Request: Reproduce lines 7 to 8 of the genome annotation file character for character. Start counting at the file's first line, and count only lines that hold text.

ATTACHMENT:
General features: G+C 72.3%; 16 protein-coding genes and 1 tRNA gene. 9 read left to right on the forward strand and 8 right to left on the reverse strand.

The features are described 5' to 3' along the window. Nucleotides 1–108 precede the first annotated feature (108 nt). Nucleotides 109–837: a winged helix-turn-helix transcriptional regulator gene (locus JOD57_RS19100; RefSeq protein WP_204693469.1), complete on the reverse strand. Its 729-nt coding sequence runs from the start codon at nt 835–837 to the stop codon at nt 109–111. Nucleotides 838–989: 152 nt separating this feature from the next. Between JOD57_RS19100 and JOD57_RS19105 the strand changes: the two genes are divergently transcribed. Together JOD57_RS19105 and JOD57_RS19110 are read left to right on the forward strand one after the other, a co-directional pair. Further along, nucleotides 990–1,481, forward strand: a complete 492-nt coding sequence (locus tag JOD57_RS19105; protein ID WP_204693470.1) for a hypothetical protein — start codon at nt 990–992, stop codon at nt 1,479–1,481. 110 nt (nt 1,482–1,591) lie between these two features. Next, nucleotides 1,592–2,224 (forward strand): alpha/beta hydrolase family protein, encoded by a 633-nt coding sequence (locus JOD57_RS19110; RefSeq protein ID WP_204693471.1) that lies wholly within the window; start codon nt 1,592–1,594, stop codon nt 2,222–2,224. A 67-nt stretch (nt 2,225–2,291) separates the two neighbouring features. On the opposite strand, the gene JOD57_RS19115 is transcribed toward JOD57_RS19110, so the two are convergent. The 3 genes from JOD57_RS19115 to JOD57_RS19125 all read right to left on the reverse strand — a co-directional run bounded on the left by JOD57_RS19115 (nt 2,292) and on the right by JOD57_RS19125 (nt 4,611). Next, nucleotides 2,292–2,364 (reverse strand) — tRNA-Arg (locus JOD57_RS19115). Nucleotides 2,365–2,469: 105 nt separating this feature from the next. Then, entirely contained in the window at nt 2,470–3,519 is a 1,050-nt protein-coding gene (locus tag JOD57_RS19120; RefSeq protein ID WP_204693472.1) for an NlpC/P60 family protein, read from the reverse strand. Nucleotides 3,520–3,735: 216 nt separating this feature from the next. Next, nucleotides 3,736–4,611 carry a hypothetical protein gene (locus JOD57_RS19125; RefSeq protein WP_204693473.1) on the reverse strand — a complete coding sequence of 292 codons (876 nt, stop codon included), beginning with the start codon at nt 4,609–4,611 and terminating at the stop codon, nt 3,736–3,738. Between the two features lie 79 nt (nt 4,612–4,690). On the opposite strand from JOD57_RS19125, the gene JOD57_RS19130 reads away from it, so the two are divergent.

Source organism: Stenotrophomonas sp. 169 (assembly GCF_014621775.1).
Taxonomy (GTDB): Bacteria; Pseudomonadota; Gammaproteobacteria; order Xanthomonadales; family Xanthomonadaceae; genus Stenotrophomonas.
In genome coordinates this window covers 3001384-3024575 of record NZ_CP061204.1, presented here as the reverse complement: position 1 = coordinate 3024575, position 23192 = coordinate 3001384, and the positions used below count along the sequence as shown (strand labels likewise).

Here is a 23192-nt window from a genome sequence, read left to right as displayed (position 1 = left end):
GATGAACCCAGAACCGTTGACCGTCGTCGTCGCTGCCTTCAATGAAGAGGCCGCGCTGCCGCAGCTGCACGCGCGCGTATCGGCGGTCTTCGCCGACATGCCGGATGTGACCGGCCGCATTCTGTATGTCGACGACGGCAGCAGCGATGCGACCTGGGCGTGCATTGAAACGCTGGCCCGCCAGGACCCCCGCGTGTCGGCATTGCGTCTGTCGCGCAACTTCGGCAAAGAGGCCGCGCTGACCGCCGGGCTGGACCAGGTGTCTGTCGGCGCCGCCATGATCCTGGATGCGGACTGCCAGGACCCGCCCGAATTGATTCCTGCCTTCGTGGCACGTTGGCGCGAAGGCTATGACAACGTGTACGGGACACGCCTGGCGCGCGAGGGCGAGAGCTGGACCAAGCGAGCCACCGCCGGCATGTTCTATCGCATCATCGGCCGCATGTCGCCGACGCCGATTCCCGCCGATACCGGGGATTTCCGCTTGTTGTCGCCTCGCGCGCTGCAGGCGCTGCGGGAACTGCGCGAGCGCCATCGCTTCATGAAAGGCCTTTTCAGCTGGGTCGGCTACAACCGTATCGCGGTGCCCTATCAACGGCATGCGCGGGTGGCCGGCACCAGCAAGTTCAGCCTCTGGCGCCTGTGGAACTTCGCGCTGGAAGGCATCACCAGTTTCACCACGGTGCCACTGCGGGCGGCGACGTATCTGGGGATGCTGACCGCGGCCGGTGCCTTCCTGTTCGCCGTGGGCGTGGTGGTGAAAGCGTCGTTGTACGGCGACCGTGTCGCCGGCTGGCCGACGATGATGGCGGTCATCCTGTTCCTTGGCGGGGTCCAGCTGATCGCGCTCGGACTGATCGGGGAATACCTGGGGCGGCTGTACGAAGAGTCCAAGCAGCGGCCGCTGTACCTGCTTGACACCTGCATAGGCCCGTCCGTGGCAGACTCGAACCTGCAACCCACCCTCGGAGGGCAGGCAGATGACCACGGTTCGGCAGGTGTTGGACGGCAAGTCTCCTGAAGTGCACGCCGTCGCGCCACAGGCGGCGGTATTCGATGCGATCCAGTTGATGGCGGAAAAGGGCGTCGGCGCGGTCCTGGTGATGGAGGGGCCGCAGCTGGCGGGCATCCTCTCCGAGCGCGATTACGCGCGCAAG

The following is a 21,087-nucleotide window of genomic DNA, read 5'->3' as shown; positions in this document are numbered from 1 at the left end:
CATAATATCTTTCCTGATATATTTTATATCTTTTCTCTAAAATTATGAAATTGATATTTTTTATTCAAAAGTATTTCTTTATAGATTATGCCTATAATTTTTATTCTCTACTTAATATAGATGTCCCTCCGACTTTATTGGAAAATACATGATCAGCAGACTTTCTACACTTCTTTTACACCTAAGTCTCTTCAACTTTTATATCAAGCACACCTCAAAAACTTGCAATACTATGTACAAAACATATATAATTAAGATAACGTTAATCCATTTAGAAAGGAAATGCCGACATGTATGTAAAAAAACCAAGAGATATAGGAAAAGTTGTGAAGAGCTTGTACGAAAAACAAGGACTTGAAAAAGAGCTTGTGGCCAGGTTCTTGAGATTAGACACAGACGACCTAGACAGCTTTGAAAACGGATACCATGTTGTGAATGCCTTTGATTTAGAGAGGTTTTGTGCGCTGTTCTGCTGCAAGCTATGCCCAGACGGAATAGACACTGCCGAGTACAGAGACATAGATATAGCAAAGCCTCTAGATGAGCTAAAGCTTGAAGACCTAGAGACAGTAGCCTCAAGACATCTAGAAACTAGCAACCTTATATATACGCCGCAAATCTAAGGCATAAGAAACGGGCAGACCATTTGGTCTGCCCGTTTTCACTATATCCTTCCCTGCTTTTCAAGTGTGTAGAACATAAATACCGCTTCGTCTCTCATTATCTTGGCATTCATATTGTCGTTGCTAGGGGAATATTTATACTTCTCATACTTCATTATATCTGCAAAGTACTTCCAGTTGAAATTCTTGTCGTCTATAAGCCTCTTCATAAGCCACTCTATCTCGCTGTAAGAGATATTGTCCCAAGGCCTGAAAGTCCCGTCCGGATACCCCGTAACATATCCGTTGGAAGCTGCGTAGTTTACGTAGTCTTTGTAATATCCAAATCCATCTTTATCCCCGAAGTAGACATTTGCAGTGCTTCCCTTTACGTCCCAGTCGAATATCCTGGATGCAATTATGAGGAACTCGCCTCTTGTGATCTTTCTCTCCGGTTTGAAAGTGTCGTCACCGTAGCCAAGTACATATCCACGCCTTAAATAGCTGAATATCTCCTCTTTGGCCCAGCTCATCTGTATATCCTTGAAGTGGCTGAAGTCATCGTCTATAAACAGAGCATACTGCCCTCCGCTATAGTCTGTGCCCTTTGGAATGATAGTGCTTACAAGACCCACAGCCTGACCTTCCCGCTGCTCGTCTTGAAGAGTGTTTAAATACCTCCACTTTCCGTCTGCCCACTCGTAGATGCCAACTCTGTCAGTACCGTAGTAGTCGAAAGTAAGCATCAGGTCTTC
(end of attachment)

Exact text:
GATGAACCCAGAACCGTTGACCGTCGTCGTCGCTGCCTTCAATGAAGAGGCCGCGCTGCCGCAGCTGCACGCGCGCGTATCGGCGGTCTTCGCCGACATGCCGGATGTGACCGGCCGCATTCTGTATGTCGACGACGGCAGCAGCGATGCGACCTGGGCGTGCATTGAAACGCTGGCCCGCCAGGACCCCCGCGTGTCGGCATTGCGTCTGTCGCGCAACTTCGGCAAAGAGGCCGCGCTGACCGCCGGGCTGGACCAGGTGTCTGTCGGCGCCGCCATGATCCTGGATGCGGACTGCCAGGACCCGCCCGAATTGATTCCTGCCTTCGTGGCACGTTGGCGCGAAGGCTATGACAACGTGTACGGGACACGCCTGGCGCGCGAGGGCGAGAGCTGGACCAAGCGAGCCACCGCCGGCATGTTCTATCGCATCATCGGCCGCATGTCGCCGACGCCGATTCCCGCCGATACCGGGGATTTCCGCTTGTTGTCGCCTCGCGCGCTGCAGGCGCTGCGGGAACTGCGCGAGCGCCATCGCTTCATGAAAGGCCTTTTCAGCTGGGTCGGCTACAACCGTATCGCGGTGCCCTATCAACGGCATGCGCGGGTGGCCGGCACCAGCAAGTTCAGCCTCTGGCGCCTGTGGAACTTCGCGCTGGAAGGCATCACCAGTTTCACCACGGTGCCACTGCGGGCGGCGACGTATCTGGGGATGCTGACCGCGGCCGGTGCCTTCCTGTTCGCCGTGGGCGTGGTGGTGAAAGCGTCGTTGTACGGCGACCGTGTCGCCGGCTGGCCGACGATGATGGCGGTCATCCTGTTCCTTGGCGGGGTCCAGCTGATCGCGCTCGGACTGATCGGGGAATACCTGGGGCGGCTGTACGAAGAGTCCAAGCAGCGGCCGCTGTACCTGCTTGACACCTGCATAGGCCCGTCCGTGGCAGACTCGAACCTGCAACCCACCCTCGGAGGGCAGGCAGATGACCACGGTTCGGCAGGTGTTGGACGGCAAGTCTCCTGAAGTGCACGCCGTCGCGCCACAGGCGGCGGTATTCGATGCGATCCAGTTGATGGCGGAAAAGGGCGTCGGCGCGGTCCTGGTGATGGAGGGGCCGCAGCTGGCGGGCATCCTCTCCGAGCGCGATTACGCGCGCAAG

The following is a 21,087-nucleotide window of genomic DNA, read 5'->3' as shown; positions in this document are numbered from 1 at the left end: